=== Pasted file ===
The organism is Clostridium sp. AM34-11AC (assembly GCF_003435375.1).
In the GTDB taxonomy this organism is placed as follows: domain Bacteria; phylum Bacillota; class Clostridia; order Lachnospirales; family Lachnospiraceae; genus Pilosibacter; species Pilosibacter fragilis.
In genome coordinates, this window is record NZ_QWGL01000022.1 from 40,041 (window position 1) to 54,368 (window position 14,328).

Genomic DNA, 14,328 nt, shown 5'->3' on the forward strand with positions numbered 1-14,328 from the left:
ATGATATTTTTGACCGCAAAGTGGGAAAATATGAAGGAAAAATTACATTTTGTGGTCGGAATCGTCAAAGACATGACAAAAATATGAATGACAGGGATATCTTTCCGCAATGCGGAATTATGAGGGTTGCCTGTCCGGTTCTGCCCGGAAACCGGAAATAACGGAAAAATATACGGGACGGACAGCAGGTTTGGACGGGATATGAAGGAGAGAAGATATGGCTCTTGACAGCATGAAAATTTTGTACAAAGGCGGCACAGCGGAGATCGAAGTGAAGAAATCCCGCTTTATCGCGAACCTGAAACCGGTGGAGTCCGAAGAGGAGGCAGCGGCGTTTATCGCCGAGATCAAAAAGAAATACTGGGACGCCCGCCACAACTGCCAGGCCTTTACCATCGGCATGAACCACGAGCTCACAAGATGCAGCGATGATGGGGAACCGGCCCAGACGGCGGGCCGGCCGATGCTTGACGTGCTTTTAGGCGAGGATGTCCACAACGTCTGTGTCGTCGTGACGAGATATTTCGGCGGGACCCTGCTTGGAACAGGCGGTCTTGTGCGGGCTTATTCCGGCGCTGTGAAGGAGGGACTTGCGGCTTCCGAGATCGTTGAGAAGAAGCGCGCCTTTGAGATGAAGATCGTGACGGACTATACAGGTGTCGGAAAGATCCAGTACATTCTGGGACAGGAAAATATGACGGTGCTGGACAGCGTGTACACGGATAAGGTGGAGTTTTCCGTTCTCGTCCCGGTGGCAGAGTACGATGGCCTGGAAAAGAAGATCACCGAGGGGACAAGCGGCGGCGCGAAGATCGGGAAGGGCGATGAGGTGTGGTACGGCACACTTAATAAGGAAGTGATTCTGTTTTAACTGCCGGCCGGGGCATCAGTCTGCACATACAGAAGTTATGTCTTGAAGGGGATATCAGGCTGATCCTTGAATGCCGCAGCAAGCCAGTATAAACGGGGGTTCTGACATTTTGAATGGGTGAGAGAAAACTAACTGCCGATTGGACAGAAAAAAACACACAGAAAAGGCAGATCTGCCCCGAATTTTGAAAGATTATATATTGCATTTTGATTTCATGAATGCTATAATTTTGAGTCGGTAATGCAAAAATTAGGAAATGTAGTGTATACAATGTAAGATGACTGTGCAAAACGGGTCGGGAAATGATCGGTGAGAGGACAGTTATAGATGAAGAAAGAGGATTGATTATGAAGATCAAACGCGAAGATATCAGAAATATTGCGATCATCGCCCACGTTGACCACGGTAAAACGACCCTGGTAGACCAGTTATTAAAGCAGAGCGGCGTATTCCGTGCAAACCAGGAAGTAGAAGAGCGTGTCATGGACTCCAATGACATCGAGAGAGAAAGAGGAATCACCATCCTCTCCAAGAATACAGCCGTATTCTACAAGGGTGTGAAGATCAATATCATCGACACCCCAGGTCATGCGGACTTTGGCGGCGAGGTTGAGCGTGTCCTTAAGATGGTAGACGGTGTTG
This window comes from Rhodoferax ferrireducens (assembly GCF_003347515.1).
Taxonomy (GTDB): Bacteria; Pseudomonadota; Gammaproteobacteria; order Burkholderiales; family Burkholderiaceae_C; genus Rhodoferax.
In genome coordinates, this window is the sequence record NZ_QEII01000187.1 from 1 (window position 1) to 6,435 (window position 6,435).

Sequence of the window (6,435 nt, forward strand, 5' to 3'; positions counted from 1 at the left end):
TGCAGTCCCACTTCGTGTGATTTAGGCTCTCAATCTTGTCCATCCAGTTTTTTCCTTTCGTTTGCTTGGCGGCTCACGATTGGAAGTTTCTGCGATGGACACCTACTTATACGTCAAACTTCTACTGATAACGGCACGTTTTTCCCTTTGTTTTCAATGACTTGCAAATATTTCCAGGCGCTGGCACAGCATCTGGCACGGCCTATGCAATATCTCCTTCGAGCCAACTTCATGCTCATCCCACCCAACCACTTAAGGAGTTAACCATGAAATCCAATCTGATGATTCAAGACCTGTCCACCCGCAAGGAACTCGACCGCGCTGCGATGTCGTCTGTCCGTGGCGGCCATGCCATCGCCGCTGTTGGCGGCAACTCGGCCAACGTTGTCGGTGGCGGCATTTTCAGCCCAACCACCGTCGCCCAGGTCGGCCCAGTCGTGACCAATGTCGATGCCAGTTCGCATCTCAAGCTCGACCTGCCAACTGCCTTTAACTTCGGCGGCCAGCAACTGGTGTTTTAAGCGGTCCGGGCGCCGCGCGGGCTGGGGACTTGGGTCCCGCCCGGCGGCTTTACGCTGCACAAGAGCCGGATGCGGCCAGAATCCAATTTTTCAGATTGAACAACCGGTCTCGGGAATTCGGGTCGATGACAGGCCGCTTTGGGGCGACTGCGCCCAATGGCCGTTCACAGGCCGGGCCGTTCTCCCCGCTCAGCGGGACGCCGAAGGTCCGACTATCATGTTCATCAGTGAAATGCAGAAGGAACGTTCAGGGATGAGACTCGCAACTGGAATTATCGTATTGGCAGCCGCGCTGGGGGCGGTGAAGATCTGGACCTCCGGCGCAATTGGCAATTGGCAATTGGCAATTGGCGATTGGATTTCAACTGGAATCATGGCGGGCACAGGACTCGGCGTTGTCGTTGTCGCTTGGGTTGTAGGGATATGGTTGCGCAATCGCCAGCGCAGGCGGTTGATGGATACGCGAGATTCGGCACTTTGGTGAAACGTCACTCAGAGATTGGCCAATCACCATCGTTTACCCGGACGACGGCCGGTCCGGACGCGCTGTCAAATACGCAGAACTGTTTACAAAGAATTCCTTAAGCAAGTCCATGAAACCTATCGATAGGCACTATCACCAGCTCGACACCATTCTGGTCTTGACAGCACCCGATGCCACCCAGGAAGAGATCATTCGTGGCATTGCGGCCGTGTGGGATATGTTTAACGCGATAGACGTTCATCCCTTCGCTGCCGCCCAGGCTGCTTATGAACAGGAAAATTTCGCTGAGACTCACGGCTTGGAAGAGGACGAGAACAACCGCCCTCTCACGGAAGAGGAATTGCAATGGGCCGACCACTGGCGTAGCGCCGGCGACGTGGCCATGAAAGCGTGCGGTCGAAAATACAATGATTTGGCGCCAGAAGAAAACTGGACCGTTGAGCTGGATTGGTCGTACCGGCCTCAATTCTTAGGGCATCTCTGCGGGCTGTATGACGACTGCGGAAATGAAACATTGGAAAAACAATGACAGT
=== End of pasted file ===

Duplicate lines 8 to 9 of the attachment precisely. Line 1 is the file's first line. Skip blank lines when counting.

In genome coordinates, this window is the sequence record NZ_QEII01000187.1 from 1 (window position 1) to 6,435 (window position 6,435).

Sequence of the window (6,435 nt, forward strand, 5' to 3'; positions counted from 1 at the left end):